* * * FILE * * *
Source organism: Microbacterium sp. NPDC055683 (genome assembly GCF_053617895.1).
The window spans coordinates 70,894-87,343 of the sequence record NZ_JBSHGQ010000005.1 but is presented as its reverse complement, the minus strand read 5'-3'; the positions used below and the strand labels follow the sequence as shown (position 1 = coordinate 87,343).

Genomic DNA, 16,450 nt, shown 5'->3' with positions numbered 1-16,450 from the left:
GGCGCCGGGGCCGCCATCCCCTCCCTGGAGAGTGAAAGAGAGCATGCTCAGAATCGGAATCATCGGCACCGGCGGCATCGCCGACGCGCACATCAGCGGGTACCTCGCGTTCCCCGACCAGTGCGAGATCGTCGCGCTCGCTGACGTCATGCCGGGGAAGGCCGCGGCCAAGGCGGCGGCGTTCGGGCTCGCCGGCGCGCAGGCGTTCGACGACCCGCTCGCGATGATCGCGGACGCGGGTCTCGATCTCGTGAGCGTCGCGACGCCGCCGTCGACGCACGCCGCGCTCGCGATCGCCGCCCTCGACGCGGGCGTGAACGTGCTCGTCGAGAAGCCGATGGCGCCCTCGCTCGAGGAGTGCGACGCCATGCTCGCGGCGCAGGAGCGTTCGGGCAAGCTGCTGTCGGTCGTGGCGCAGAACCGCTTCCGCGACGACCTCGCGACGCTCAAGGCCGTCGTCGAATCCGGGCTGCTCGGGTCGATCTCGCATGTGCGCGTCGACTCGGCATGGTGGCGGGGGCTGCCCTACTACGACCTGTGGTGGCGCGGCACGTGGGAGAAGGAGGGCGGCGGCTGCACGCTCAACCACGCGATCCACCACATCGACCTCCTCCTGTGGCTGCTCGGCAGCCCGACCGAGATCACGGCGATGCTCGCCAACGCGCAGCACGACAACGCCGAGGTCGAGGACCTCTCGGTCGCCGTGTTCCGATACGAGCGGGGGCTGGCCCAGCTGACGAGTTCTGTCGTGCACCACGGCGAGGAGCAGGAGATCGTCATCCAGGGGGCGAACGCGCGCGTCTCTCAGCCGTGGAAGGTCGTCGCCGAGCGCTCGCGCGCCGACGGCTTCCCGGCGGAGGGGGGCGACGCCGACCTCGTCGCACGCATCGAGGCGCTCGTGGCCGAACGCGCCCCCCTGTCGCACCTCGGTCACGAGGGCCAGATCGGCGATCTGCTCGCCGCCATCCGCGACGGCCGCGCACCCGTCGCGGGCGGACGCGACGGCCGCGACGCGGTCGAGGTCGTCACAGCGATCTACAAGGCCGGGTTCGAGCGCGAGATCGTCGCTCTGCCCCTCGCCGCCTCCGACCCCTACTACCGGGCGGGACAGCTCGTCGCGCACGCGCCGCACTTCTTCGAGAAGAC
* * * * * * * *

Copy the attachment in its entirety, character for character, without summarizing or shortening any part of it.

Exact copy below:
Source organism: Microbacterium sp. NPDC055683 (genome assembly GCF_053617895.1).
The window spans coordinates 70,894-87,343 of the sequence record NZ_JBSHGQ010000005.1 but is presented as its reverse complement, the minus strand read 5'-3'; the positions used below and the strand labels follow the sequence as shown (position 1 = coordinate 87,343).

Genomic DNA, 16,450 nt, shown 5'->3' with positions numbered 1-16,450 from the left:
GGCGCCGGGGCCGCCATCCCCTCCCTGGAGAGTGAAAGAGAGCATGCTCAGAATCGGAATCATCGGCACCGGCGGCATCGCCGACGCGCACATCAGCGGGTACCTCGCGTTCCCCGACCAGTGCGAGATCGTCGCGCTCGCTGACGTCATGCCGGGGAAGGCCGCGGCCAAGGCGGCGGCGTTCGGGCTCGCCGGCGCGCAGGCGTTCGACGACCCGCTCGCGATGATCGCGGACGCGGGTCTCGATCTCGTGAGCGTCGCGACGCCGCCGTCGACGCACGCCGCGCTCGCGATCGCCGCCCTCGACGCGGGCGTGAACGTGCTCGTCGAGAAGCCGATGGCGCCCTCGCTCGAGGAGTGCGACGCCATGCTCGCGGCGCAGGAGCGTTCGGGCAAGCTGCTGTCGGTCGTGGCGCAGAACCGCTTCCGCGACGACCTCGCGACGCTCAAGGCCGTCGTCGAATCCGGGCTGCTCGGGTCGATCTCGCATGTGCGCGTCGACTCGGCATGGTGGCGGGGGCTGCCCTACTACGACCTGTGGTGGCGCGGCACGTGGGAGAAGGAGGGCGGCGGCTGCACGCTCAACCACGCGATCCACCACATCGACCTCCTCCTGTGGCTGCTCGGCAGCCCGACCGAGATCACGGCGATGCTCGCCAACGCGCAGCACGACAACGCCGAGGTCGAGGACCTCTCGGTCGCCGTGTTCCGATACGAGCGGGGGCTGGCCCAGCTGACGAGTTCTGTCGTGCACCACGGCGAGGAGCAGGAGATCGTCATCCAGGGGGCGAACGCGCGCGTCTCTCAGCCGTGGAAGGTCGTCGCCGAGCGCTCGCGCGCCGACGGCTTCCCGGCGGAGGGGGGCGACGCCGACCTCGTCGCACGCATCGAGGCGCTCGTGGCCGAACGCGCCCCCCTGTCGCACCTCGGTCACGAGGGCCAGATCGGCGATCTGCTCGCCGCCATCCGCGACGGCCGCGCACCCGTCGCGGGCGGACGCGACGGCCGCGACGCGGTCGAGGTCGTCACAGCGATCTACAAGGCCGGGTTCGAGCGCGAGATCGTCGCTCTGCCCCTCGCCGCCTCCGACCCCTACTACCGGGCGGGACAGCTCGTCGCGCACGCGCCGCACTTCTTCGAGAAGAC